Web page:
Millions of people around the world waited in anticipation for the birth of a Royal baby today. For William and Kate, and the Royal watchers, today is a significant day in history -as a Royal baby signifies a new beginning and a new family bond.
In stark comparison, I too waited in anticipation today. I walked the streets of Canada’s darkest neighbourhood – the Downtown Eastside of Vancouver, in hopes that I could find Cindy, an HIV positive woman who struggles with mental illness and addiction. I crossed my fingers and hoped that today she would be ready to reach out and hear her child’s voice for the first time.
I first met Cindy last week when we began ‘Beyond HELLO’, a school based project where we reach out to the homeless community with compassion and understanding, and listen to life stories.Our goal is to provide hope to the Downtown Eastside residents and treat them with the dignity and respect they deserve as we attempt to breakdown down the us-them mentality that seems to plague our society. To read part 1 and part 2 of our story , click on these links.
Part 1: All Too Familiar Streets http://bit.ly/1bKJny7
Part 2: Miraculous Moments http://bit.ly/13W2mhq
Today our day began as a scavenger hunt. The streets were busier than usual and behaviours seemed more extreme than normal. Even the familiar faces that normally welcome us to the neighbourhood seemed a little less cheerful today. Probably a combination of the hot weather, the full moon and the monthly pay day – still two long days away. We walked the streets for an hour hoping to find Cindy. We decided to see if she was at home, and took the elevator up to her floor of the government funded building. The elevator itself seemed more like a crate, with nothing but stained metal sides and cracked buttons. Through the narrow halls we found her door, with a memo stuck to it, requesting her to bag her clothes so they could spray for bugs. We knocked and waited. No answer.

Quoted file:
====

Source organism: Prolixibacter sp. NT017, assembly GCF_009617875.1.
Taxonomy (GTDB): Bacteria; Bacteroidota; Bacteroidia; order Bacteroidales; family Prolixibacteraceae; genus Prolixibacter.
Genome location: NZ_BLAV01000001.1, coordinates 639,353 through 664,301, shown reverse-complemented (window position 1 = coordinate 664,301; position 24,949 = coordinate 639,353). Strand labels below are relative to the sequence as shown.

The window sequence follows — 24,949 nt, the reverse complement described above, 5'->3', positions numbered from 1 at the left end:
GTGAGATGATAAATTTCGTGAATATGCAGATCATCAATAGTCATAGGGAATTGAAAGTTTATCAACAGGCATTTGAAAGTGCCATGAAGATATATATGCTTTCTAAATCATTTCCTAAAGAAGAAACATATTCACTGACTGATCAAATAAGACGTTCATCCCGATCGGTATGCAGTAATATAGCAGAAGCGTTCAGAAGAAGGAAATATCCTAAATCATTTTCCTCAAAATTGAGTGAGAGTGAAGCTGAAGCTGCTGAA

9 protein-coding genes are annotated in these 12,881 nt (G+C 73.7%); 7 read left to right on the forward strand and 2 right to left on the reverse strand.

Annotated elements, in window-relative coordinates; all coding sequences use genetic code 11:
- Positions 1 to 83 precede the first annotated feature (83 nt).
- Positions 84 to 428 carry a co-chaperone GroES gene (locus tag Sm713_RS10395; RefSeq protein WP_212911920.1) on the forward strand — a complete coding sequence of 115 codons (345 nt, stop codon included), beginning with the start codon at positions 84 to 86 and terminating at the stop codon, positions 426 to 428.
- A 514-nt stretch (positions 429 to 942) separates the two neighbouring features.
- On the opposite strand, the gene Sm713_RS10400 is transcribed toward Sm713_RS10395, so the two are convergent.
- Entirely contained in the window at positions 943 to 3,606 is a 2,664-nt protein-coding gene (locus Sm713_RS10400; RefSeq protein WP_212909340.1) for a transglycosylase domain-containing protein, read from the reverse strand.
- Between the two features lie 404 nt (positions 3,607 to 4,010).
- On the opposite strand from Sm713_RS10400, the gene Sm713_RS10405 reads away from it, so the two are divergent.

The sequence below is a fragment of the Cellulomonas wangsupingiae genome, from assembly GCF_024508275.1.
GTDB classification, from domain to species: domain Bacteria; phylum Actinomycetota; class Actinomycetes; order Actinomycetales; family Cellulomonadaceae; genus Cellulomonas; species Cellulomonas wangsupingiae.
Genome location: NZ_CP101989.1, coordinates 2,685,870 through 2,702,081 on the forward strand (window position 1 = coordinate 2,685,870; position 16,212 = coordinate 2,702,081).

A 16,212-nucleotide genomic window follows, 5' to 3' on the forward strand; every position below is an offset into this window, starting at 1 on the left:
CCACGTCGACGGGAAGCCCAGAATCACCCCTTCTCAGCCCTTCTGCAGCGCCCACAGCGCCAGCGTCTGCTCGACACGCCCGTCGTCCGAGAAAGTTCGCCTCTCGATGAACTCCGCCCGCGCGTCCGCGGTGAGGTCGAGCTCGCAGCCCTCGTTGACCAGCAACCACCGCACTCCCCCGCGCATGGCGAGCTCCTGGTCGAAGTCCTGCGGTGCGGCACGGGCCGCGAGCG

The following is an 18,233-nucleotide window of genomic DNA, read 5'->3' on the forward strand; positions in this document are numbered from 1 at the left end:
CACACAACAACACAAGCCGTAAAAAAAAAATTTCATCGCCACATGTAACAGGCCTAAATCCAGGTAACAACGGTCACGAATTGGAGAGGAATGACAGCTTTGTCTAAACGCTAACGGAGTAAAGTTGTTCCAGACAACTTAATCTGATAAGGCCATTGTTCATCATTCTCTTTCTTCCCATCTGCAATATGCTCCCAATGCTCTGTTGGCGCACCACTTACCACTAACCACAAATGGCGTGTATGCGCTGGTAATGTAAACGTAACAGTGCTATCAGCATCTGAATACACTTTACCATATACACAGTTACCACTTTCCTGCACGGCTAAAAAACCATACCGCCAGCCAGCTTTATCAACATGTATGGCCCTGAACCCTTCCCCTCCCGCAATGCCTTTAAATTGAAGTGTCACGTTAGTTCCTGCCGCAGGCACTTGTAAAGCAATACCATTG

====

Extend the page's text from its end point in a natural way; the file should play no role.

Back on the streets we walked up and down the hot pavement. In casual conversation we spoke to some residents, often showing Cindy’s photo and asking if they had seen her. Most had. Cindy is well known in the DTES as she has survived the streets for over twenty years. Despite her temper and drastic mood swings, there is something very likeable about Cindy. She is intelligent, articulate, creative and passionate. Despite her traumatic life story she is a strong woman. When she opens up, and makes sincere eye contact, you can see her soul buried under layers and layers of hurt. She has had a tough life, and is her own worst enemy, yet underneath a woman exists with moral values and a big heart. As we spoke to others on the street, they each had something positive to say. One woman told us about her journey through detox with Cindy. Fortunately for this woman, she has managed to stay clean. She suggested we try InSite, the safe injection site.
As we entered InSite, we were caught up in a steady stream of clients trying to enter the building through a narrow entrance ramp. Others leaving shuffled their way through the narrow path bumping into one another in the tight space. Some brought their bikes in with them as there is no security in leaving them unattended on East Hastings. The staff were busy checking clients in and out so we stepped aside to the waiting area until they had a moment. The staff at InSite are wonderful, nurturing and respectful, and spent time listening to us about our project. They could not release confidential information but they told us that they would be happy to help as messengers by passing on information to Cindy. We left a note with them including Cindy’s daughter’s phone number and then make our way back to the streets.
In our last attempt before heading to the car, we saw Cindy, just steps away from InSite, standing in front of the community garden where she planted the lavender for her daughter just last Friday. Cindy looked alive and vibrant today. She was wearing jeans, a red tank top and a grey headband. She almost looked stylish – a drastic comparison to her outfits last week.